BazarBackdoor now abuses Windows 10 app feature in 'call me back' attack

AppInstaller.exe has been twisted in a new form of phishing attack.
Written by Charlie Osborne, Contributing Writer

A Microsoft Windows 10 app feature is being abused in a new phishing campaign spreading the BazarBackdoor malware. 

On Thursday, researchers from Sophos Labs said the attack was noticed after the cybersecurity firm's own employees were targeted with spam emails -- but rather than being run-of-the-mill, these emails were written with at least a basic level of social engineering.

One of the emails, sent by a "Sophos Main Manager Assistant," the non-existent "Adam Williams," demanded to know why a researcher hadn't responded to a customer's complaint. To make resolution easier, the email helpfully contained a .PDF link to the message. 

However, the link was a trap and revealed a "novel" technique used to deploy the BazarBackdoor malware. 

Sophos says that the company is, at the least, "unfamiliar" with this method, in which the Windows 10 App installer process is exploited to deliver malicious payloads. 

This is how it works: the phishing lure will direct potential victims to a website that uses the Adobe brand and asks users to click on a button to preview a .PDF file. However, if you hovered over the link, the prefix "ms-appinstaller" is displayed. 


"In the course of running through an actual infection I realized that this construction of a URL triggers the browser [in my case, Microsoft's Edge browser on Windows 10], to invoke a tool used by the Windows Store application, called AppInstaller.exe, to download and run whatever's on the other end of that link," Sophos researcher Andrew Brandt explained.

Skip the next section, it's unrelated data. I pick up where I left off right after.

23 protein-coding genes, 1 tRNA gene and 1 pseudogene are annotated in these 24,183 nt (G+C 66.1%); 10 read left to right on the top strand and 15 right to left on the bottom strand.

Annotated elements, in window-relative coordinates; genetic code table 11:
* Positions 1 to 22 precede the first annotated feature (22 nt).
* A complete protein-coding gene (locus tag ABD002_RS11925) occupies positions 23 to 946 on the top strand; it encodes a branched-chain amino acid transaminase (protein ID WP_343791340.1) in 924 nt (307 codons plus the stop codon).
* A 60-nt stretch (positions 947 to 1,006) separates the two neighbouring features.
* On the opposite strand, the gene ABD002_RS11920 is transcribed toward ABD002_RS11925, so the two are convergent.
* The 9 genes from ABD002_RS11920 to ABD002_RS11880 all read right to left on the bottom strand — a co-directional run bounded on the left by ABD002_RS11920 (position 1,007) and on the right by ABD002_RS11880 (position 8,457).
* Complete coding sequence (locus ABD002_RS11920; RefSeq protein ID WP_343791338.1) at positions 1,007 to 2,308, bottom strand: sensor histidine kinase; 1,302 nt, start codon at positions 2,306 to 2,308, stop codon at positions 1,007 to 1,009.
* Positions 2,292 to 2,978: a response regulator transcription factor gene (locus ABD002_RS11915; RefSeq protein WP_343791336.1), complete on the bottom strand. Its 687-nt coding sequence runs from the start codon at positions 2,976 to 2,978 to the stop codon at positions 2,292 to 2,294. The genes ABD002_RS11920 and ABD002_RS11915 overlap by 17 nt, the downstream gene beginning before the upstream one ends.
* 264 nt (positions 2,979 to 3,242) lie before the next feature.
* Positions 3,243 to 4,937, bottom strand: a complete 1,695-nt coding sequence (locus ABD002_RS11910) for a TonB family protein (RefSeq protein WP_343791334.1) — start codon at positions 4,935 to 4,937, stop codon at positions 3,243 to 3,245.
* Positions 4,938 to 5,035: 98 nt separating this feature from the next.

In turn, this link points to a text file, named Adobe.appinstaller, which then points to a larger file hosted on a separate URL, Adobe_1.7.0.0_x64appbundle. 

A warning prompt then appears as well as a notice that the software has been digitally signed with a certificate issued several months ago. (Sophos has made the certificate authority aware of the abuse). 

Victims are then asked to allow the installation of "Adobe PDF Component," and if they grant permission, the BazarBackdoor malware is deployed and executed in a matter of seconds. 

BazarBackdoor, akin to BazarLoader, communicates over HTTPS but is a distinctive malicious program due to the amount of noisy traffic the backdoor generates. BazarBackdoor is able to exfiltrate system data and has been linked to Trickbot, as well as the potential deployment of Ryuk ransomware. 

"Malware that comes in application installer bundles is not commonly seen in attacks," Brandt said. "Unfortunately, now that the process has been demonstrated, it's likely to attract wider interest. Security companies and software vendors need to have the protection mechanisms in place to detect and block it and prevent the attackers from abusing digital certificates."

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